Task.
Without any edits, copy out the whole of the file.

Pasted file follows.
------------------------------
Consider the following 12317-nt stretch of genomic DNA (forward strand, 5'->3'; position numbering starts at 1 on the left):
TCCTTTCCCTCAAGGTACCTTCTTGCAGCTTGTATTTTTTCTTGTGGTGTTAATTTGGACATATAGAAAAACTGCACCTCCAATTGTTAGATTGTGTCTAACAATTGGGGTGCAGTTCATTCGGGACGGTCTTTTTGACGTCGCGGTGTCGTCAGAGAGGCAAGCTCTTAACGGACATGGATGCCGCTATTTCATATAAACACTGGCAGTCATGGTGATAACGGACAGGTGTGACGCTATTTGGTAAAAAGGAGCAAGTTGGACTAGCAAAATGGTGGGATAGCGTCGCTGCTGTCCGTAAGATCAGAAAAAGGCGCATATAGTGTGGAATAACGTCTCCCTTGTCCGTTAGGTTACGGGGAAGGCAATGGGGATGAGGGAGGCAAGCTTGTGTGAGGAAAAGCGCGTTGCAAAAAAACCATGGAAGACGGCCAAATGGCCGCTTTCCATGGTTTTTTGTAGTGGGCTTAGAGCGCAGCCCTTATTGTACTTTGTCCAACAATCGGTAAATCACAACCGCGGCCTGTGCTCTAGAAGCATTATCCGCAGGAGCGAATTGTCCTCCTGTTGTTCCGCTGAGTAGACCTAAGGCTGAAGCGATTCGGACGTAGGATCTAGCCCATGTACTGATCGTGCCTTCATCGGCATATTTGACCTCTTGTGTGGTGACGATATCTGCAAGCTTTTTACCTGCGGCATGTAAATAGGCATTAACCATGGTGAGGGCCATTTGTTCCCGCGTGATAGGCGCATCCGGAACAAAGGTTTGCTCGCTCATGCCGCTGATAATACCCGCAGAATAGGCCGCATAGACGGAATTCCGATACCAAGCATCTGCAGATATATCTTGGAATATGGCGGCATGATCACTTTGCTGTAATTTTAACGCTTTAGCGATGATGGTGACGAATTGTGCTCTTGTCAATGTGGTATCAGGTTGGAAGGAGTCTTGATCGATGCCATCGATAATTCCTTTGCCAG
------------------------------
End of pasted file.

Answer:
Consider the following 12317-nt stretch of genomic DNA (forward strand, 5'->3'; position numbering starts at 1 on the left):
TCCTTTCCCTCAAGGTACCTTCTTGCAGCTTGTATTTTTTCTTGTGGTGTTAATTTGGACATATAGAAAAACTGCACCTCCAATTGTTAGATTGTGTCTAACAATTGGGGTGCAGTTCATTCGGGACGGTCTTTTTGACGTCGCGGTGTCGTCAGAGAGGCAAGCTCTTAACGGACATGGATGCCGCTATTTCATATAAACACTGGCAGTCATGGTGATAACGGACAGGTGTGACGCTATTTGGTAAAAAGGAGCAAGTTGGACTAGCAAAATGGTGGGATAGCGTCGCTGCTGTCCGTAAGATCAGAAAAAGGCGCATATAGTGTGGAATAACGTCTCCCTTGTCCGTTAGGTTACGGGGAAGGCAATGGGGATGAGGGAGGCAAGCTTGTGTGAGGAAAAGCGCGTTGCAAAAAAACCATGGAAGACGGCCAAATGGCCGCTTTCCATGGTTTTTTGTAGTGGGCTTAGAGCGCAGCCCTTATTGTACTTTGTCCAACAATCGGTAAATCACAACCGCGGCCTGTGCTCTAGAAGCATTATCCGCAGGAGCGAATTGTCCTCCTGTTGTTCCGCTGAGTAGACCTAAGGCTGAAGCGATTCGGACGTAGGATCTAGCCCATGTACTGATCGTGCCTTCATCGGCATATTTGACCTCTTGTGTGGTGACGATATCTGCAAGCTTTTTACCTGCGGCATGTAAATAGGCATTAACCATGGTGAGGGCCATTTGTTCCCGCGTGATAGGCGCATCCGGAACAAAGGTTTGCTCGCTCATGCCGCTGATAATACCCGCAGAATAGGCCGCATAGACGGAATTCCGATACCAAGCATCTGCAGATATATCTTGGAATATGGCGGCATGATCACTTTGCTGTAATTTTAACGCTTTAGCGATGATGGTGACGAATTGTGCTCTTGTCAATGTGGTATCAGGTTGGAAGGAGTCTTGATCGATGCCATCGATAATTCCTTTGCCAG